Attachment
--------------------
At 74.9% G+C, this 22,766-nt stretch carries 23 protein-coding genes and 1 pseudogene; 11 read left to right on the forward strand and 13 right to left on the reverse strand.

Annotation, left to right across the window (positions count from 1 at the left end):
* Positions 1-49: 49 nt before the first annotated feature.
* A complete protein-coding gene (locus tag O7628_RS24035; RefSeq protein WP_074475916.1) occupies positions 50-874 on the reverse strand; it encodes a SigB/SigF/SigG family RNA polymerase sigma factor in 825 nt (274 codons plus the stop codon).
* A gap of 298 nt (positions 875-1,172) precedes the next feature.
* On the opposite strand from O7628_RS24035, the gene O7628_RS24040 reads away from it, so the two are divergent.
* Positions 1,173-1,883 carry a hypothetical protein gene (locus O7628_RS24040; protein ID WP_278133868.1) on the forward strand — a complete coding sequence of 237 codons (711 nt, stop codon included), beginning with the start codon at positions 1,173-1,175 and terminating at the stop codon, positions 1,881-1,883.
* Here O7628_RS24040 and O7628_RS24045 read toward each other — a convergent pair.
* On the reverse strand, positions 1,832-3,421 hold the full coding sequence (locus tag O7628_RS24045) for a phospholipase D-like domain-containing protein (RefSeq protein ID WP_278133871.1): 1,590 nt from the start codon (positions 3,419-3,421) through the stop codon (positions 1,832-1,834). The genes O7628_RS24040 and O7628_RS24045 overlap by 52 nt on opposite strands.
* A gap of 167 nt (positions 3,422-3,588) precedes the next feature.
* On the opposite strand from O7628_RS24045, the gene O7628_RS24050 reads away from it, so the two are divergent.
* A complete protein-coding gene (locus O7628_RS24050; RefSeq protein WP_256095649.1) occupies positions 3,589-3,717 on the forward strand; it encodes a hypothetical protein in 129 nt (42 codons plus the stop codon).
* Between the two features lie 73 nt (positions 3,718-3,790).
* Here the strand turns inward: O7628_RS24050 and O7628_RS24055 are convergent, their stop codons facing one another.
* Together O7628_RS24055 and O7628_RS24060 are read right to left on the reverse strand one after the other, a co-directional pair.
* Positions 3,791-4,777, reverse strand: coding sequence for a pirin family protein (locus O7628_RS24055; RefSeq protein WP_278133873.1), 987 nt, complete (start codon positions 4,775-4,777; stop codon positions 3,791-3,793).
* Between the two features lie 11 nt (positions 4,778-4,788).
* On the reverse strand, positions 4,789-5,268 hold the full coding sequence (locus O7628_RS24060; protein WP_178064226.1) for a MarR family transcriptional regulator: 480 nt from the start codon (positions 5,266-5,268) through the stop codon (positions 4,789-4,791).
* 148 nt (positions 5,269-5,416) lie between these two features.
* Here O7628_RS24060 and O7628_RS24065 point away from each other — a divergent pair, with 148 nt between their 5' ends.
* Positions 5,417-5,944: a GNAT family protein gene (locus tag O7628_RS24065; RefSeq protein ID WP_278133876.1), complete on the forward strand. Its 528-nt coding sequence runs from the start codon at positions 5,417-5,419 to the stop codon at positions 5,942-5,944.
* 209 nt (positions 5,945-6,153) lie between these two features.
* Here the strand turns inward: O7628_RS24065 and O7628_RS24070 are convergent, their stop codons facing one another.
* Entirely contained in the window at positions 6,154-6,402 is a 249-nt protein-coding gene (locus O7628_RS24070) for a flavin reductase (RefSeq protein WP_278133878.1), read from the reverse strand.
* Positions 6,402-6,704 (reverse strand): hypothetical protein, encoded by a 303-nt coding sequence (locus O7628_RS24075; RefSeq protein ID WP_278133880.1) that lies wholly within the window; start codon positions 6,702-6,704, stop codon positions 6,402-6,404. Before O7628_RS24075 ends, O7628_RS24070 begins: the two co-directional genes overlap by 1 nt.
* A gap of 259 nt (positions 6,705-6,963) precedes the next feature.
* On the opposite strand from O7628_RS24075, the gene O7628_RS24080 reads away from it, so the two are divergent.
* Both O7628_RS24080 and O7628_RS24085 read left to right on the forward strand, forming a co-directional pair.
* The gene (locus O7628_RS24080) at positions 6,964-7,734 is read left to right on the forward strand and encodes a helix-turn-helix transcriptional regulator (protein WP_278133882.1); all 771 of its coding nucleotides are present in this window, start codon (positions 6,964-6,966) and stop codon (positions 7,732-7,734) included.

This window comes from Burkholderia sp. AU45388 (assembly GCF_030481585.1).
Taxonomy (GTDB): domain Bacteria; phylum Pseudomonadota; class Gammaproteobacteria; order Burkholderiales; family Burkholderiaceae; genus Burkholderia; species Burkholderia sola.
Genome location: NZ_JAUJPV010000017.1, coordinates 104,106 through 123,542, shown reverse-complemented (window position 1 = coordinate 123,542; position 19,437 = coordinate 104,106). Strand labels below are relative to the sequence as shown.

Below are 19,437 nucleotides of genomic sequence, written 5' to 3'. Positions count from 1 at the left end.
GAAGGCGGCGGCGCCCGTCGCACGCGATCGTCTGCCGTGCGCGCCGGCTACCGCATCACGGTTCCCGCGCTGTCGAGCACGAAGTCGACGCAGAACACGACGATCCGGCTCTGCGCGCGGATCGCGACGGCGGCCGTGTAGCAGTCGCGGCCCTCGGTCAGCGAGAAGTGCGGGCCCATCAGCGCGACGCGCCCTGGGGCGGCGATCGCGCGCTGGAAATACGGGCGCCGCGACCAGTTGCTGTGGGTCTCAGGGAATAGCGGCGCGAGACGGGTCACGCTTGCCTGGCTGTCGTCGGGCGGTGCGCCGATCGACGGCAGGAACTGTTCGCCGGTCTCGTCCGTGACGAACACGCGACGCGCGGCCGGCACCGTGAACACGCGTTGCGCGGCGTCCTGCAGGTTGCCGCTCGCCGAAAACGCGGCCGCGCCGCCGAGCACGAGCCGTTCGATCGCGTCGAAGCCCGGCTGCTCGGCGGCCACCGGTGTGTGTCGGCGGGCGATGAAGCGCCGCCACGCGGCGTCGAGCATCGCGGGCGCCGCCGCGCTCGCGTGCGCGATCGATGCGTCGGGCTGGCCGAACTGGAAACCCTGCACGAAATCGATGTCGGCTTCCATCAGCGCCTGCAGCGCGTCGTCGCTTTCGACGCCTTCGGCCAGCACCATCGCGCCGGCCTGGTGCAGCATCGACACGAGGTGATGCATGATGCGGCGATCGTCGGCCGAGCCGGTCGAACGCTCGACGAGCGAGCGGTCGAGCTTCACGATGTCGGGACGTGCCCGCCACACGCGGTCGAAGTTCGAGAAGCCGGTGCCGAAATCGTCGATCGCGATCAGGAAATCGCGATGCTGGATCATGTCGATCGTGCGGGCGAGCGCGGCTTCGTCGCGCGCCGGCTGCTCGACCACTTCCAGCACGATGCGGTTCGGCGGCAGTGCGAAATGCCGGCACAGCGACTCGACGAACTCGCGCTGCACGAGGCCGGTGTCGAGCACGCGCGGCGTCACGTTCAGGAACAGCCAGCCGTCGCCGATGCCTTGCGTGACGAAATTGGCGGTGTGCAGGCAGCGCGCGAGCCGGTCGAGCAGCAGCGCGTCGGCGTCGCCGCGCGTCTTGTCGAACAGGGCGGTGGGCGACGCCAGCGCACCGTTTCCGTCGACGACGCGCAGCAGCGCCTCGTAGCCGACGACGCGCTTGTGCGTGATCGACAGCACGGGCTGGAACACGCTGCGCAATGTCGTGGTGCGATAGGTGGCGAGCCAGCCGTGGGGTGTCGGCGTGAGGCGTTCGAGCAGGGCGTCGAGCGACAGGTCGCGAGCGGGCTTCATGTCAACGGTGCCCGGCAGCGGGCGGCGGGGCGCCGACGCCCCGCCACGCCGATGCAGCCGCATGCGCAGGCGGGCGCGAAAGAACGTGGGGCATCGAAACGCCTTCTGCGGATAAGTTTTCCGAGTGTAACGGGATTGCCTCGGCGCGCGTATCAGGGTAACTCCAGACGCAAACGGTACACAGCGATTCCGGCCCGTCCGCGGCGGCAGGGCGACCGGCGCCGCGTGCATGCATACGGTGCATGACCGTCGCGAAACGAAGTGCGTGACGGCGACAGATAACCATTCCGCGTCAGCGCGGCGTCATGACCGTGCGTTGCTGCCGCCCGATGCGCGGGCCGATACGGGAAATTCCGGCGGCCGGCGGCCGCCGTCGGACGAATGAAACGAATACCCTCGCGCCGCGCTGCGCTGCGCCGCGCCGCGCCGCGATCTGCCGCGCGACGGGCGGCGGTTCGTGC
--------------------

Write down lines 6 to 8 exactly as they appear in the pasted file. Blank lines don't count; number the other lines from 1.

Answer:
* On the opposite strand from O7628_RS24035, the gene O7628_RS24040 reads away from it, so the two are divergent.
* Positions 1,173-1,883 carry a hypothetical protein gene (locus O7628_RS24040; protein ID WP_278133868.1) on the forward strand — a complete coding sequence of 237 codons (711 nt, stop codon included), beginning with the start codon at positions 1,173-1,175 and terminating at the stop codon, positions 1,881-1,883.
* Here O7628_RS24040 and O7628_RS24045 read toward each other — a convergent pair.